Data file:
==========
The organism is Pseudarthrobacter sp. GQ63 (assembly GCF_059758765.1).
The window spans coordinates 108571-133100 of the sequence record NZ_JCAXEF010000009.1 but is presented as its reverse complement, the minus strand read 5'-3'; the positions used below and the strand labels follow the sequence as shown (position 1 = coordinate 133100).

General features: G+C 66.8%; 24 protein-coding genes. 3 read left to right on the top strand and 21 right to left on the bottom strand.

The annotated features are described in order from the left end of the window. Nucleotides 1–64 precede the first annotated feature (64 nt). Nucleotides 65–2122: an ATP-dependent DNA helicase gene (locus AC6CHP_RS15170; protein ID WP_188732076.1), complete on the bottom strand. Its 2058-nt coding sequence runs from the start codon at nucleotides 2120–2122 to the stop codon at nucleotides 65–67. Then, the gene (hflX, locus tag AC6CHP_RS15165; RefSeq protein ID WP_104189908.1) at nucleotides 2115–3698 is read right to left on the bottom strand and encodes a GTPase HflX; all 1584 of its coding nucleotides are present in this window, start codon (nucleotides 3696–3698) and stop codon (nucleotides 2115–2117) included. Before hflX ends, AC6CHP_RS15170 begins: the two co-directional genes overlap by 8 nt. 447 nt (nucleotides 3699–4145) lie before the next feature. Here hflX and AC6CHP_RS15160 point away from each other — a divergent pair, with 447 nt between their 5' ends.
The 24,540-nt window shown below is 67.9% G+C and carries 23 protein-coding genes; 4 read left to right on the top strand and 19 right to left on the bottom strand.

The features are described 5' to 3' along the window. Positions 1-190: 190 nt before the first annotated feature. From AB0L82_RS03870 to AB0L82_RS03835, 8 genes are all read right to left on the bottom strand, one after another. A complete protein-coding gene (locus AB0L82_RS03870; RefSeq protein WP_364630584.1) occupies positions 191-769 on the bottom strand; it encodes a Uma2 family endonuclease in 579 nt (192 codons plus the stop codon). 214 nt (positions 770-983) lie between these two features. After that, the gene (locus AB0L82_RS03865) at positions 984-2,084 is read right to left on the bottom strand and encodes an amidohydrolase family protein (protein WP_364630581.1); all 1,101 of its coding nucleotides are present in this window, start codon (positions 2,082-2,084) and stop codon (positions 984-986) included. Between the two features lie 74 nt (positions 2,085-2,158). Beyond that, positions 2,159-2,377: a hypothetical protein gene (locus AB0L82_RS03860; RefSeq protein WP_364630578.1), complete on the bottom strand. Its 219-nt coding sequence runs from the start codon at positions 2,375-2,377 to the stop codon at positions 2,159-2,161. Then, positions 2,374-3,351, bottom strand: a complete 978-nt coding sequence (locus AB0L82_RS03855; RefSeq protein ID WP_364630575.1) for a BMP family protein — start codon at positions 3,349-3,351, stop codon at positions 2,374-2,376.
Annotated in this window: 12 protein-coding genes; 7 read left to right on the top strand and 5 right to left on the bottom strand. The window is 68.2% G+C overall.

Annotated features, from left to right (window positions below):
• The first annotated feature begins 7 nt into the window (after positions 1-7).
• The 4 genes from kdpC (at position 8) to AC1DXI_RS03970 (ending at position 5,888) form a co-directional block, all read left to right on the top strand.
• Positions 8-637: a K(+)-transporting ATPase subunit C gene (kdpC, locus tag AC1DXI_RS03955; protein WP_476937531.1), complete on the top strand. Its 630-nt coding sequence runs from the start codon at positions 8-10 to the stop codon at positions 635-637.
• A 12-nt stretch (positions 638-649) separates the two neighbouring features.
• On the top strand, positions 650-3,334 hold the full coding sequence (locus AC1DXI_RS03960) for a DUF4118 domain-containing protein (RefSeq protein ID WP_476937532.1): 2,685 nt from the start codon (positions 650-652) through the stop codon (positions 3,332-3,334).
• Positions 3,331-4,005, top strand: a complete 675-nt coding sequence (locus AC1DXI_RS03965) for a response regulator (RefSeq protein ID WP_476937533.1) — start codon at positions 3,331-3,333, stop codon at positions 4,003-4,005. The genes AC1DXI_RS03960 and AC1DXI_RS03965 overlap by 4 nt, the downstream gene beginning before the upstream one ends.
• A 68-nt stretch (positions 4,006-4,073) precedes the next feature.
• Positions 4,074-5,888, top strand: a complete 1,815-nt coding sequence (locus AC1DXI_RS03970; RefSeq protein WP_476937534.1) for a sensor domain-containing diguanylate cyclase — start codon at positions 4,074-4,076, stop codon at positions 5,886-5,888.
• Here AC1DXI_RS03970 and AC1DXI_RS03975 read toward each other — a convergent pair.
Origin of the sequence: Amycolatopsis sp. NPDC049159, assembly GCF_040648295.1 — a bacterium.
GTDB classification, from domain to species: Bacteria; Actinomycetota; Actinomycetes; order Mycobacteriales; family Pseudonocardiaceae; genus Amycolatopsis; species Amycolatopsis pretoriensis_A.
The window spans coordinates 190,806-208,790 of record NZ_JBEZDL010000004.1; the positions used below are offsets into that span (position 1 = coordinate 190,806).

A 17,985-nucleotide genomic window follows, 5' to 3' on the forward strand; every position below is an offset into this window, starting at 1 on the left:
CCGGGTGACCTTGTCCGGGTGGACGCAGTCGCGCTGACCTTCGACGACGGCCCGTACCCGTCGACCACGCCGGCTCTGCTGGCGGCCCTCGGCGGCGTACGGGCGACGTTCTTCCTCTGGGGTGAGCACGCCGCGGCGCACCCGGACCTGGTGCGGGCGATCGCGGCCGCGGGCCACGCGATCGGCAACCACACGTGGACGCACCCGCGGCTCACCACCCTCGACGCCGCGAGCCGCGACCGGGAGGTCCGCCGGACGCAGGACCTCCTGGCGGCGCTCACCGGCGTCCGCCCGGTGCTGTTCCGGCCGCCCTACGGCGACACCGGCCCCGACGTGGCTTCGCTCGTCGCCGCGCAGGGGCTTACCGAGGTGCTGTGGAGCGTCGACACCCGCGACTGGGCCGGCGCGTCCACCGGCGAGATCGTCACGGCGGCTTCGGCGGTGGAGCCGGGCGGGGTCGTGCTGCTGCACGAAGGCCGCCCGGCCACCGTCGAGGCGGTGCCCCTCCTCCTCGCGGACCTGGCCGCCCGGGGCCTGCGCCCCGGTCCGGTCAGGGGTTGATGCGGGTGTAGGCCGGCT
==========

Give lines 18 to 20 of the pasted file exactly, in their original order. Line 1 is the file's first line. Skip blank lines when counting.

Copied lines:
Origin of the sequence: Amycolatopsis sp. NPDC049159, assembly GCF_040648295.1 — a bacterium.
GTDB classification, from domain to species: Bacteria; Actinomycetota; Actinomycetes; order Mycobacteriales; family Pseudonocardiaceae; genus Amycolatopsis; species Amycolatopsis pretoriensis_A.
The window spans coordinates 190,806-208,790 of record NZ_JBEZDL010000004.1; the positions used below are offsets into that span (position 1 = coordinate 190,806).